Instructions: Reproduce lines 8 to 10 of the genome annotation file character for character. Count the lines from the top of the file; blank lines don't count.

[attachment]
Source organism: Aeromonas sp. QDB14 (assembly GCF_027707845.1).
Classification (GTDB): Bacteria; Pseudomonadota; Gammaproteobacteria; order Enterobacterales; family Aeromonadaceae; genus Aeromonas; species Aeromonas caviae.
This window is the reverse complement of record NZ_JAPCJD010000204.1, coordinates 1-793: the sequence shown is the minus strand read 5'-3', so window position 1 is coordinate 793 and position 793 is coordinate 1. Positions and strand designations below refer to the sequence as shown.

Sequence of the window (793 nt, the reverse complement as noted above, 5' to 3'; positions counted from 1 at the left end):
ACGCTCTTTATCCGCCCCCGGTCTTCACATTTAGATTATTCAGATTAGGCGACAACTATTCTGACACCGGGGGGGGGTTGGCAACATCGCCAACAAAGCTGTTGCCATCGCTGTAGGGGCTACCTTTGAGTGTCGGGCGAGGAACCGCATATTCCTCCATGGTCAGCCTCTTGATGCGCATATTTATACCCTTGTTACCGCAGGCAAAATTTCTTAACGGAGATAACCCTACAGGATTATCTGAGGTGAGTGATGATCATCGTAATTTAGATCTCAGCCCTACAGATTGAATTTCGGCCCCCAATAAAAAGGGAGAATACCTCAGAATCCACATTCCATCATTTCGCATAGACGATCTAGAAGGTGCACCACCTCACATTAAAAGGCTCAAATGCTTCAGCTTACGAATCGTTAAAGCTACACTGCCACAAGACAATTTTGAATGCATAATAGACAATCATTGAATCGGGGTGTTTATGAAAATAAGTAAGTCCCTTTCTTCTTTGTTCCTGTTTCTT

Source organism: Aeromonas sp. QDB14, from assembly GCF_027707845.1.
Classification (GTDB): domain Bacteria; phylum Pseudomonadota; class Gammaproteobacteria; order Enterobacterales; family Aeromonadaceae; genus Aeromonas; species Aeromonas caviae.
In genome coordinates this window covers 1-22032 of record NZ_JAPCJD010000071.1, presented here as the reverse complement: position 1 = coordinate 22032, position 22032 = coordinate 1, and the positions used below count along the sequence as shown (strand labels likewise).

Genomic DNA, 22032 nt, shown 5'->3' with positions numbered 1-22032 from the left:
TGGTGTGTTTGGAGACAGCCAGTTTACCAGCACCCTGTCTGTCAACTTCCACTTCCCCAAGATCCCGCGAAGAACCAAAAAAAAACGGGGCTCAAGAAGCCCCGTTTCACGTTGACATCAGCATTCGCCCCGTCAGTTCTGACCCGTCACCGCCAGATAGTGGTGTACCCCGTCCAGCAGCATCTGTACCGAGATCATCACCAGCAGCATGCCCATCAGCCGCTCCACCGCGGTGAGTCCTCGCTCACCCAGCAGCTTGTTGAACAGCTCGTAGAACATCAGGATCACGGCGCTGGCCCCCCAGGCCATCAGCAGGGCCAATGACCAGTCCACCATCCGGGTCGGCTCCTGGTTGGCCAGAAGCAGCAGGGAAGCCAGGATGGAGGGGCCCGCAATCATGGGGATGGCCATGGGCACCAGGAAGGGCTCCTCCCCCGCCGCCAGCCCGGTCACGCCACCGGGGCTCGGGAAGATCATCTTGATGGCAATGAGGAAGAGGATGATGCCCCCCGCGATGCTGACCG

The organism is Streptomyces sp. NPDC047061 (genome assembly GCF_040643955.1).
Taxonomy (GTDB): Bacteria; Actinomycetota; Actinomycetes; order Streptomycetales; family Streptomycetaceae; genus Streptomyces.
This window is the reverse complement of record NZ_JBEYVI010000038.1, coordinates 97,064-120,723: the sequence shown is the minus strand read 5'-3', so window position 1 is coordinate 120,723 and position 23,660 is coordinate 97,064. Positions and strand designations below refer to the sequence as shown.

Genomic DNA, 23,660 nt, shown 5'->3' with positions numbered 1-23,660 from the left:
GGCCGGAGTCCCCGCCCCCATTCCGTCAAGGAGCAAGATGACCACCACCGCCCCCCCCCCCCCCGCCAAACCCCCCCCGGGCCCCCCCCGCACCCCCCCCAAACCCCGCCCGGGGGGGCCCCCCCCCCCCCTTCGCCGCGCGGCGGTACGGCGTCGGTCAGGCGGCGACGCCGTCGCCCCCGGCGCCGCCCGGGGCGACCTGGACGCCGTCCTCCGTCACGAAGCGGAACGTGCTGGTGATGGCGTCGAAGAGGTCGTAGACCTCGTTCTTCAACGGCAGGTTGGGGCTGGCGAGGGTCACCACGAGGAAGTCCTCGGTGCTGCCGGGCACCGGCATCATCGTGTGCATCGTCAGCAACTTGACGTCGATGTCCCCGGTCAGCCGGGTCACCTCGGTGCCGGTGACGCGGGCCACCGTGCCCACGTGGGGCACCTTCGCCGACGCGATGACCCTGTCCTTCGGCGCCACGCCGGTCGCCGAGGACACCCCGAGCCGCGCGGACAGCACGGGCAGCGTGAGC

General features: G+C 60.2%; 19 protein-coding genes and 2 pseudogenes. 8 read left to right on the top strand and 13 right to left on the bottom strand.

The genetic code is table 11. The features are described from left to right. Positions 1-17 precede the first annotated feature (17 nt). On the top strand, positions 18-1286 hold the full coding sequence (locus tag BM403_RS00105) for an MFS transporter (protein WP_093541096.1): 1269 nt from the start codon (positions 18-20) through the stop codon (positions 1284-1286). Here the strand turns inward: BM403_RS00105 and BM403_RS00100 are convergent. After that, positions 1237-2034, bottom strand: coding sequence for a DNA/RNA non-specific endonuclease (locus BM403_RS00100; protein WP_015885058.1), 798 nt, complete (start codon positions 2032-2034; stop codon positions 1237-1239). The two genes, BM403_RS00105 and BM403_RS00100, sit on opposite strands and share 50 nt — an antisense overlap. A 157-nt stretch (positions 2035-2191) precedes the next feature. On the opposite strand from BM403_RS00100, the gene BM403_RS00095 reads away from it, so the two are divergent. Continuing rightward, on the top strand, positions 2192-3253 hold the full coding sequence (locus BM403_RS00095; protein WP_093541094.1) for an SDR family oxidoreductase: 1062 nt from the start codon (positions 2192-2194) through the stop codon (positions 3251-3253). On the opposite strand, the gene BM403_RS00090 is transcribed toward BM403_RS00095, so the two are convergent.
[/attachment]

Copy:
In genome coordinates this window covers 1-22032 of record NZ_JAPCJD010000071.1, presented here as the reverse complement: position 1 = coordinate 22032, position 22032 = coordinate 1, and the positions used below count along the sequence as shown (strand labels likewise).

Genomic DNA, 22032 nt, shown 5'->3' with positions numbered 1-22032 from the left:
TGGTGTGTTTGGAGACAGCCAGTTTACCAGCACCCTGTCTGTCAACTTCCACTTCCCCAAGATCCCGCGAAGAACCAAAAAAAAACGGGGCTCAAGAAGCCCCGTTTCACGTTGACATCAGCATTCGCCCCGTCAGTTCTGACCCGTCACCGCCAGATAGTGGTGTACCCCGTCCAGCAGCATCTGTACCGAGATCATCACCAGCAGCATGCCCATCAGCCGCTCCACCGCGGTGAGTCCTCGCTCACCCAGCAGCTTGTTGAACAGCTCGTAGAACATCAGGATCACGGCGCTGGCCCCCCAGGCCATCAGCAGGGCCAATGACCAGTCCACCATCCGGGTCGGCTCCTGGTTGGCCAGAAGCAGCAGGGAAGCCAGGATGGAGGGGCCCGCAATCATGGGGATGGCCATGGGCACCAGGAAGGGCTCCTCCCCCGCCGCCAGCCCGGTCACGCCACCGGGGCTCGGGAAGATCATCTTGATGGCAATGAGGAAGAGGATGATGCCCCCCGCGATGCTGACCG